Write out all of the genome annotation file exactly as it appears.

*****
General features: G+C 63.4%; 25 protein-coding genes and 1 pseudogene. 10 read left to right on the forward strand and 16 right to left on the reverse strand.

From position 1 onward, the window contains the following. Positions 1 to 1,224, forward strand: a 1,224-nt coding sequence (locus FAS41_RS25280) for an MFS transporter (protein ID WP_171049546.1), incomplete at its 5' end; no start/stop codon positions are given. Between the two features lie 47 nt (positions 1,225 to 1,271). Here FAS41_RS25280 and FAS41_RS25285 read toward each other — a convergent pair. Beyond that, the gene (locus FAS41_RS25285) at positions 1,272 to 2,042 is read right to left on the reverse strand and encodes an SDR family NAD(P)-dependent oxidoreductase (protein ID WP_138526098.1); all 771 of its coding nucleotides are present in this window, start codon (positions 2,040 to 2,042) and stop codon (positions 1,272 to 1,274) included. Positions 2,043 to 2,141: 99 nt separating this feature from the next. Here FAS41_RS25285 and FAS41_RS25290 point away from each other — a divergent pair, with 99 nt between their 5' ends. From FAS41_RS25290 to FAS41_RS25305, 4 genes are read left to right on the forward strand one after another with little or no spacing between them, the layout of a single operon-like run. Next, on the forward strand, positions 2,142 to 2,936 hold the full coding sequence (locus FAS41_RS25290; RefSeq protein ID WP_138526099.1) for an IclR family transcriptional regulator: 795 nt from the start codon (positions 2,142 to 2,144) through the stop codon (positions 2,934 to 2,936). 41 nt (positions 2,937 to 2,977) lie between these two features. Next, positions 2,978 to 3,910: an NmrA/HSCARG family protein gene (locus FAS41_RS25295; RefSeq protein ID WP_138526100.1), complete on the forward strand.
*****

General features: G+C 63.4%; 25 protein-coding genes and 1 pseudogene. 10 read left to right on the forward strand and 16 right to left on the reverse strand.

From position 1 onward, the window contains the following. Positions 1 to 1,224, forward strand: a 1,224-nt coding sequence (locus FAS41_RS25280) for an MFS transporter (protein ID WP_171049546.1), incomplete at its 5' end; no start/stop codon positions are given. Between the two features lie 47 nt (positions 1,225 to 1,271). Here FAS41_RS25280 and FAS41_RS25285 read toward each other — a convergent pair. Beyond that, the gene (locus FAS41_RS25285) at positions 1,272 to 2,042 is read right to left on the reverse strand and encodes an SDR family NAD(P)-dependent oxidoreductase (protein ID WP_138526098.1); all 771 of its coding nucleotides are present in this window, start codon (positions 2,040 to 2,042) and stop codon (positions 1,272 to 1,274) included. Positions 2,043 to 2,141: 99 nt separating this feature from the next. Here FAS41_RS25285 and FAS41_RS25290 point away from each other — a divergent pair, with 99 nt between their 5' ends. From FAS41_RS25290 to FAS41_RS25305, 4 genes are read left to right on the forward strand one after another with little or no spacing between them, the layout of a single operon-like run. Next, on the forward strand, positions 2,142 to 2,936 hold the full coding sequence (locus FAS41_RS25290; RefSeq protein ID WP_138526099.1) for an IclR family transcriptional regulator: 795 nt from the start codon (positions 2,142 to 2,144) through the stop codon (positions 2,934 to 2,936). 41 nt (positions 2,937 to 2,977) lie between these two features. Next, positions 2,978 to 3,910: an NmrA/HSCARG family protein gene (locus FAS41_RS25295; RefSeq protein ID WP_138526100.1), complete on the forward strand.